That detachment and distance applies to pretty much the entire story, now that I think about it. In addition to the fairy tale-ish quality to the writing, there is an overall lack of menace to the entire situation. It’s frustrating because the pieces are all there. I mean, you’ve got this weird pseudo-medieval totalitarian police state, which is a fascinating concept, but The Visitor never really captures the oppressed sense of menace you get in a 1984-like dystopia. The dictator overlord is clearly an evil man, and in case you were confused it’s made obvious when he sacrifices his own daughter in a dark rite to further his prestige. That said, he’s never really presented as a threat. Instead of exercising absolute power over his society, he’s just a bumbling social climber with no real understanding of the wider world. And I get this is part of reason why Bastion is on the precipice of collapse. A closed society has no real chance of growth and progression, and Bastion has made it part of their religion to disavow the entirety of the outside world. Bastion is supposed to seem limited and doomed. That said, it’s all most of the characters know, and as such it should feel more dangerous when these characters start pushing to escape.
As for the story, I spent most of the time wishing something else was happening. This is on me, or rather on my expectations. Early on we’re introduced to Nell Latimer. She’s a scientist who works on an observatory crew that eventually discovers a fat comet or asteroid or whatever making a beeline for Earth. Obviously it’s going to hit, that’s rather the whole point. Nell separates from her husband, who has gone all in on the idea that Jesus is going to be riding said comet to save the believers from discomfort. Nell, the scientist, basically resigns to the fact that he’s a nutbar and joins some fellow scientists in a fancy bunker to restart society on the other side of the immediate post-apocalypse. So far, this is all rad. Nell wakes up every hundred years or so and checks up on her descendants and guides the rebuilding of various human societies. Her group makes the questionable decision to do this via mystical constructs, creating various mythologies to help as to not give themselves away. As the centuries pass, they turn into legend. That’s a very cool concept, but here’s where I wish the book was different. I was hoping for a further exploration of the concepts of myths and legends and how these reconcile with lost technology. Nope! Instead it’s actually magic.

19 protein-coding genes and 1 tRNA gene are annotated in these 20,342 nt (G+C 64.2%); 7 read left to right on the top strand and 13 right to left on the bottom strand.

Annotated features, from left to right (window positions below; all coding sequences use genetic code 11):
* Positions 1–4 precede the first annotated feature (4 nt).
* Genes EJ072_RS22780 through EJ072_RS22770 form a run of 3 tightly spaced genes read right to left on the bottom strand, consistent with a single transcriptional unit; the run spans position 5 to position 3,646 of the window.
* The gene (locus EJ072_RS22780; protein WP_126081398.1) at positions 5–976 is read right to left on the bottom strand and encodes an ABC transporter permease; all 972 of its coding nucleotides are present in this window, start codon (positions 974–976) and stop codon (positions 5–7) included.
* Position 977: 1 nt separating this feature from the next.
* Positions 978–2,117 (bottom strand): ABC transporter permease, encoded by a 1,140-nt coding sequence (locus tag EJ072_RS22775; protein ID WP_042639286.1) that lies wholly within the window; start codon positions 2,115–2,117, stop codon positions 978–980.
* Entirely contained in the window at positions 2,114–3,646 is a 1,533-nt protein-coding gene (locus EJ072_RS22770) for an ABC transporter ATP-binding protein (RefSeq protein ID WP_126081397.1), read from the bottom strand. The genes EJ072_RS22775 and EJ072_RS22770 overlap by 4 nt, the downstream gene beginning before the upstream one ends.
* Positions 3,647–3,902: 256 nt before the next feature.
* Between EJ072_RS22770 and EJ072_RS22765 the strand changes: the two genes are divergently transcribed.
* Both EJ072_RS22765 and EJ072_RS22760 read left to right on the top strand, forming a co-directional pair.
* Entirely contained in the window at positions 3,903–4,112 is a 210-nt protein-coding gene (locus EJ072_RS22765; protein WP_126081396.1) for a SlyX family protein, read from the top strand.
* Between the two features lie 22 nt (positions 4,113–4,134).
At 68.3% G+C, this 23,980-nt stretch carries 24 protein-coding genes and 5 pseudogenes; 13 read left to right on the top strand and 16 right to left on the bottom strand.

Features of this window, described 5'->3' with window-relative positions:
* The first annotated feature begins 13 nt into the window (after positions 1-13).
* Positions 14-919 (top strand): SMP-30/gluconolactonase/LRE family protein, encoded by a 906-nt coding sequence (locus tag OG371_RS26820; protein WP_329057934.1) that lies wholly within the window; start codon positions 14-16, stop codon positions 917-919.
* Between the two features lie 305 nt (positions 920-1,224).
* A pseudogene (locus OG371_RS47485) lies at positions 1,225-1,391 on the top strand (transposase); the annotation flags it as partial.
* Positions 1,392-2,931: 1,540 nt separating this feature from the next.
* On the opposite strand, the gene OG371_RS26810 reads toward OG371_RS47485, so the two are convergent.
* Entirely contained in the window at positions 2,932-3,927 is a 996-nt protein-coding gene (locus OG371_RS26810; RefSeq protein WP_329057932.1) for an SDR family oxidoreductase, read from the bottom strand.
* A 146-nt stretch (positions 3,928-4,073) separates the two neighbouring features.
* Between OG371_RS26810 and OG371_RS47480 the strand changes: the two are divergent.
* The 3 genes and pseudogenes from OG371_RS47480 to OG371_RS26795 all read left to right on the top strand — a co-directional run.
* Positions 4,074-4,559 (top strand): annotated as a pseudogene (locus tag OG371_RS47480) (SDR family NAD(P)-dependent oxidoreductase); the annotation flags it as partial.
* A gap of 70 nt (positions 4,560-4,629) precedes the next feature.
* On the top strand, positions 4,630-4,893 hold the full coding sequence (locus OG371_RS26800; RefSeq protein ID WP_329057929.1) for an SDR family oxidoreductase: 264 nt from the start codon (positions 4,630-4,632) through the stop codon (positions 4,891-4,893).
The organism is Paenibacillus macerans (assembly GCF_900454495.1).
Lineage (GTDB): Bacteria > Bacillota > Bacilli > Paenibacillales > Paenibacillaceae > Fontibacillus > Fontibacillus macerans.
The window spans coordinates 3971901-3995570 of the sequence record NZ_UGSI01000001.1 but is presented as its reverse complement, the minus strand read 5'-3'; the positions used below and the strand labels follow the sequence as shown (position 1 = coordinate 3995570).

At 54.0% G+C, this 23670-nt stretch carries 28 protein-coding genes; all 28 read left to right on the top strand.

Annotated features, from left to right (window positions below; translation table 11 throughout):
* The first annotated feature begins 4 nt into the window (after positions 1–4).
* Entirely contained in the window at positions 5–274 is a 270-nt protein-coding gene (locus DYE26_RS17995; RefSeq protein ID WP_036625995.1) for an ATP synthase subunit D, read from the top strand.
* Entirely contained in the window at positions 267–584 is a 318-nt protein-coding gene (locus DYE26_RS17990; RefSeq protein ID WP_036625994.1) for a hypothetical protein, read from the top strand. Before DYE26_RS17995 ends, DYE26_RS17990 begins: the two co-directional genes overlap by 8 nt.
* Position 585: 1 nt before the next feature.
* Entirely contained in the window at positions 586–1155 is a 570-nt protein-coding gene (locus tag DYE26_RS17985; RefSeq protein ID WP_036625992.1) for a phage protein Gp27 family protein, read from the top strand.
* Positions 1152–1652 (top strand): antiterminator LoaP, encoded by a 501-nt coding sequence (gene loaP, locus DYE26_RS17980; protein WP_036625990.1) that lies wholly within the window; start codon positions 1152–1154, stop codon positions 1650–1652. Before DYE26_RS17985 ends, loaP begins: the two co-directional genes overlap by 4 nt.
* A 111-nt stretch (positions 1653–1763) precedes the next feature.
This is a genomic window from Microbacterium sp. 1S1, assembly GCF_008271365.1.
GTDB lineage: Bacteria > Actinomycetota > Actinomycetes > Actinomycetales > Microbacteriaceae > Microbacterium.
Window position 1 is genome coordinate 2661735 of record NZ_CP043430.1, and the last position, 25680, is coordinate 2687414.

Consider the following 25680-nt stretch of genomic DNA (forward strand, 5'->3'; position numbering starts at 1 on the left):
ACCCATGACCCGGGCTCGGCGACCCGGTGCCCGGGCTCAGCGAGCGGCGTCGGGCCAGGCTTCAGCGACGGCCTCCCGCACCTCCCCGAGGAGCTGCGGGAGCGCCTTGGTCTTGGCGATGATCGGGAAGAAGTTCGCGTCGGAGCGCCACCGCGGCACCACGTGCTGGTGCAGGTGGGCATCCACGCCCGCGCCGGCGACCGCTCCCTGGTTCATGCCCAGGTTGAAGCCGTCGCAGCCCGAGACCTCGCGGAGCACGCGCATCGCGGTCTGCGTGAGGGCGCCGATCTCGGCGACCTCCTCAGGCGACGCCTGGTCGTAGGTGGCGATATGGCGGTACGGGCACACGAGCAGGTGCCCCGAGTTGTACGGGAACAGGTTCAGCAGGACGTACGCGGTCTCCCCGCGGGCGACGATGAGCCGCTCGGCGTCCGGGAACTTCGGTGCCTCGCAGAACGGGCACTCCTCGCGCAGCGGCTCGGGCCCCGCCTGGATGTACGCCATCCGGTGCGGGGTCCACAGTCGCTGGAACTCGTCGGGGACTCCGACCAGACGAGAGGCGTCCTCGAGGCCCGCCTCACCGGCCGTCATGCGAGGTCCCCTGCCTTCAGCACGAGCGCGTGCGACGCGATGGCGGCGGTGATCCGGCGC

Or aliens. But probably magic. See, the comet or asteroid was actually neither. It was a sentient being sent down from her superiors to shake things up on Earth. By “shake things up” I mean literally scramble the continents and kill billions of individual life forms and also whole species of animals. The visitor refers to herself as a little god. Not really omnipotent and omnipresent but you know, close enough. This visitor has been pulling strings this whole time, and turned myth and legend into reality. Dismé and her friends aren’t just themselves, you see, but they’re hosts to their mythical counterparts who show up to defeat the similarly mythical Baal or whoever. The story turns into some good versus evil plot about two-thirds of the way in and we kind of lose sight of the smaller, frankly more interesting story about Bastion. I’m not really convinced that some of the late-story developments were fully earned, and in a similar fashion early story threads were just kind of dropped without fanfare. Rashel was the principal villain for most of the book, her storyline just kind of peters out. She gets turned into a cyborg murder machine? But then even Dismé’s story feels like it takes a backseat once all the mythological figures take over. Like I’ve said, I just wanted a different book, I think. That’s maybe not fair to the author. After all, she had a story she wanted to tell. However, I do think it’s fair to say that even if I was down for the story she was telling, The Visitor loses focus about two-thirds of the way through. I still enjoyed it, though, and I’d recommend it just so long as you know what you’re getting into.